Here’s a cool poster from 1909, in the area of Templehof in Berlin, Germany, advertising an air show with a special appearance from the Wright Brothers and their airplane.
When was the show? Sometime in September of 1909… not that it’s actually listed on the promotional poster.
Here’s the translation – I first asked Mister Manfred Mann – a friend of mine who creates the adult How To Survive Women blog… it was then that I discovered that he’s not really German, and so used Google Translate:
I’m going to guess that at that time in 1909, Templehof was just a small village with a lot of fields… but nowadays, it is better known for the Berlin-Templehof Airport (Flughafen Berline-Templehof).
As for the German word venarnftaltet… I suppose it could be a form of veranstaltet, which translates to ‘organized by’.
The aeroplane demonstrated at the air show was a Wright Model A bi-plane, first built in 1906, and was a further development of their Flyer III airplane of 1905.
Built between 1906-1907, a total of seven Model A‘s were hand-crafted by the Wright Brothers—a time in which they did no flying of their own.
Almost identical to the Flyer III, the Model A had a 35-horsepower engine, seating for two, and had a new control arrangement.
Model A stats:
Length: 30 ft 8 in (9.32 m)
Wingspan: 36 ft 5 in (11.09 m)
Height: 8 feet (2.43 m)
Empty weight: 740 lb (336 kg)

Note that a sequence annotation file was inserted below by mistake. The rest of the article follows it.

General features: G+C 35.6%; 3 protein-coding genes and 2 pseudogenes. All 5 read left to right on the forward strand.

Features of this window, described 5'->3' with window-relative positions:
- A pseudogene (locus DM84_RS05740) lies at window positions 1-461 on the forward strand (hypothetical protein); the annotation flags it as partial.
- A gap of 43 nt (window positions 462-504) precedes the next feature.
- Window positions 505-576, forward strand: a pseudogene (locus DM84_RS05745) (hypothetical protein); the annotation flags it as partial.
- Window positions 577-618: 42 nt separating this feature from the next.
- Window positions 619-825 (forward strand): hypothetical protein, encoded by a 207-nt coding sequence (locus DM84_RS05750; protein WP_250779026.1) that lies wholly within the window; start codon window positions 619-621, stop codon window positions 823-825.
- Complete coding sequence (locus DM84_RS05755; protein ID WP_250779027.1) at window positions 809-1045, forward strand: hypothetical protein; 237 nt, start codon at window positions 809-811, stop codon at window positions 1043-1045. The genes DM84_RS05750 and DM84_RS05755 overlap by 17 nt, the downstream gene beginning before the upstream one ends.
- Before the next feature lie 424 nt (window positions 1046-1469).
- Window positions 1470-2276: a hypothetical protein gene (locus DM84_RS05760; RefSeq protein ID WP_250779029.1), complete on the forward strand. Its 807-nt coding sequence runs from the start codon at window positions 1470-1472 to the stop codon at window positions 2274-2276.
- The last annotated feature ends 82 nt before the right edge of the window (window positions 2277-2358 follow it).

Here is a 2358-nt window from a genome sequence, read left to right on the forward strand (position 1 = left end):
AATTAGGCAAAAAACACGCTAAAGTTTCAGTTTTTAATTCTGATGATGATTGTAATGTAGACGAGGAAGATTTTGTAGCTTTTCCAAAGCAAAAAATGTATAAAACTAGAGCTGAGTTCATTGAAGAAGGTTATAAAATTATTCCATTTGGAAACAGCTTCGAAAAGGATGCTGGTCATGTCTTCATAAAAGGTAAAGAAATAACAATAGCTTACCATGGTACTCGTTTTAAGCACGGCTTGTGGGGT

Loaded weight: 1,263 lb (573 kg)
Powerplant: two pusher propellers using a single 35-horsepower Wright Model 4 engine.
Maximum speed: 42 mph (67.6 kph)
What is interesting about this particular model aircraft—Model A, is that it was the very first plane the Wright Brothers actually offered up for sale to the general public, and was the very first aircraft deign to enter serial production in the world.
Along with these seven machines, the Wright Brothers sold licenses for production of the Model A‘s in Europe.
Would it surprise you to learn that the Germany-based company Flugmaschine Wright Gmbh (Wright Flying Machine Ltd.) actually built about 60 Model A aeroplanes?
Now… remember that I said this was the first ‘mass-produced’ aircraft? All seven of them?
Well… when it came to the flight controls, you would expect them to all be exactly the same, right?
Orville and Wilbur Wright were two stubborn buggers. Each had their own version of installing and designing the flight controls which they preferred on their Model A‘s and with which they flew in their 1908 and 1909 demonstrations.
For example, The Wilbur Method had the roll and yaw controls on the same lever at the pilot’s right hand. Moving the lever forwards and backwards controlled the rudder, while a left-right sideways motion controlled the wing-warping (pre-aileron days).
The Orville Method meant simply using the right hand to move the stick controlled the wing-warping, while a knob placed onto of the stick controlled the rudder.
In both versions, however, the left hand operated a lever to manipulate the forward elevator to control the pitch.
Wilbur trained the French and Italians with this method, while Orville trained the Germans in 1909 Germany for the Wright GmbH, as well as for the Wright Flight School in the US.
Of the seven Model A aircraft built by the Wright Brothers, only one (I’m not including the one-off built Wright Military Model A) of the seven still survives today… it’s the one that Orville Wright flew at Templehof Field in Germany in 1909. It is in the Deutsches Museum in Munich, Germany.
Which brings us back full-circle.